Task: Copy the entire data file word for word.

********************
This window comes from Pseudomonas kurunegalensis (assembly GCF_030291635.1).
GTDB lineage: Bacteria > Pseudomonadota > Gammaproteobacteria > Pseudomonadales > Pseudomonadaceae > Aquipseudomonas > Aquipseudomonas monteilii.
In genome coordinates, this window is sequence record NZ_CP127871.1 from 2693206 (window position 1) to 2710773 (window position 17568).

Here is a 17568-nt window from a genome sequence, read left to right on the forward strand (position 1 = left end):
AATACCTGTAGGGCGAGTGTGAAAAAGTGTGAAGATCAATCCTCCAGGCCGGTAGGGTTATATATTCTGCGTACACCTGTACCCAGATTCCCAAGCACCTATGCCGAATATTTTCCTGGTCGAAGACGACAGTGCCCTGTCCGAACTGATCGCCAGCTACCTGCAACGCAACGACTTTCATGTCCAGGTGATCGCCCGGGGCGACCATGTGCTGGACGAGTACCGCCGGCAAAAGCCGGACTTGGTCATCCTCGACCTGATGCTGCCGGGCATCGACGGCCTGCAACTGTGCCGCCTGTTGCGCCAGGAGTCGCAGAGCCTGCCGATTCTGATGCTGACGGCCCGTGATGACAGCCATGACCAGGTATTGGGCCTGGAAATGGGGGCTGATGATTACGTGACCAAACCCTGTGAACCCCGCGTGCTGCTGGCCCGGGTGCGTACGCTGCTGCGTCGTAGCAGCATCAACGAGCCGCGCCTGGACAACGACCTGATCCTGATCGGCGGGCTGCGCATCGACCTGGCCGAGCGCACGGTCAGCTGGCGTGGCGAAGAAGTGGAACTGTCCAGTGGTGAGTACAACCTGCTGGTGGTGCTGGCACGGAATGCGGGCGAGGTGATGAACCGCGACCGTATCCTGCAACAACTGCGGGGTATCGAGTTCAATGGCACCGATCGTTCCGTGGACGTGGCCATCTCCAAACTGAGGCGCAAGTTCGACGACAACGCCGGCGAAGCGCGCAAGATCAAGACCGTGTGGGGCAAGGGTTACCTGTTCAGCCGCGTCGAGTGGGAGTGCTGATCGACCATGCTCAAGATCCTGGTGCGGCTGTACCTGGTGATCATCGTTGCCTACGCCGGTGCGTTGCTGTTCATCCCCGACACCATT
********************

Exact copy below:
This window comes from Pseudomonas kurunegalensis (assembly GCF_030291635.1).
GTDB lineage: Bacteria > Pseudomonadota > Gammaproteobacteria > Pseudomonadales > Pseudomonadaceae > Aquipseudomonas > Aquipseudomonas monteilii.
In genome coordinates, this window is sequence record NZ_CP127871.1 from 2693206 (window position 1) to 2710773 (window position 17568).

Here is a 17568-nt window from a genome sequence, read left to right on the forward strand (position 1 = left end):
AATACCTGTAGGGCGAGTGTGAAAAAGTGTGAAGATCAATCCTCCAGGCCGGTAGGGTTATATATTCTGCGTACACCTGTACCCAGATTCCCAAGCACCTATGCCGAATATTTTCCTGGTCGAAGACGACAGTGCCCTGTCCGAACTGATCGCCAGCTACCTGCAACGCAACGACTTTCATGTCCAGGTGATCGCCCGGGGCGACCATGTGCTGGACGAGTACCGCCGGCAAAAGCCGGACTTGGTCATCCTCGACCTGATGCTGCCGGGCATCGACGGCCTGCAACTGTGCCGCCTGTTGCGCCAGGAGTCGCAGAGCCTGCCGATTCTGATGCTGACGGCCCGTGATGACAGCCATGACCAGGTATTGGGCCTGGAAATGGGGGCTGATGATTACGTGACCAAACCCTGTGAACCCCGCGTGCTGCTGGCCCGGGTGCGTACGCTGCTGCGTCGTAGCAGCATCAACGAGCCGCGCCTGGACAACGACCTGATCCTGATCGGCGGGCTGCGCATCGACCTGGCCGAGCGCACGGTCAGCTGGCGTGGCGAAGAAGTGGAACTGTCCAGTGGTGAGTACAACCTGCTGGTGGTGCTGGCACGGAATGCGGGCGAGGTGATGAACCGCGACCGTATCCTGCAACAACTGCGGGGTATCGAGTTCAATGGCACCGATCGTTCCGTGGACGTGGCCATCTCCAAACTGAGGCGCAAGTTCGACGACAACGCCGGCGAAGCGCGCAAGATCAAGACCGTGTGGGGCAAGGGTTACCTGTTCAGCCGCGTCGAGTGGGAGTGCTGATCGACCATGCTCAAGATCCTGGTGCGGCTGTACCTGGTGATCATCGTTGCCTACGCCGGTGCGTTGCTGTTCATCCCCGACACCATT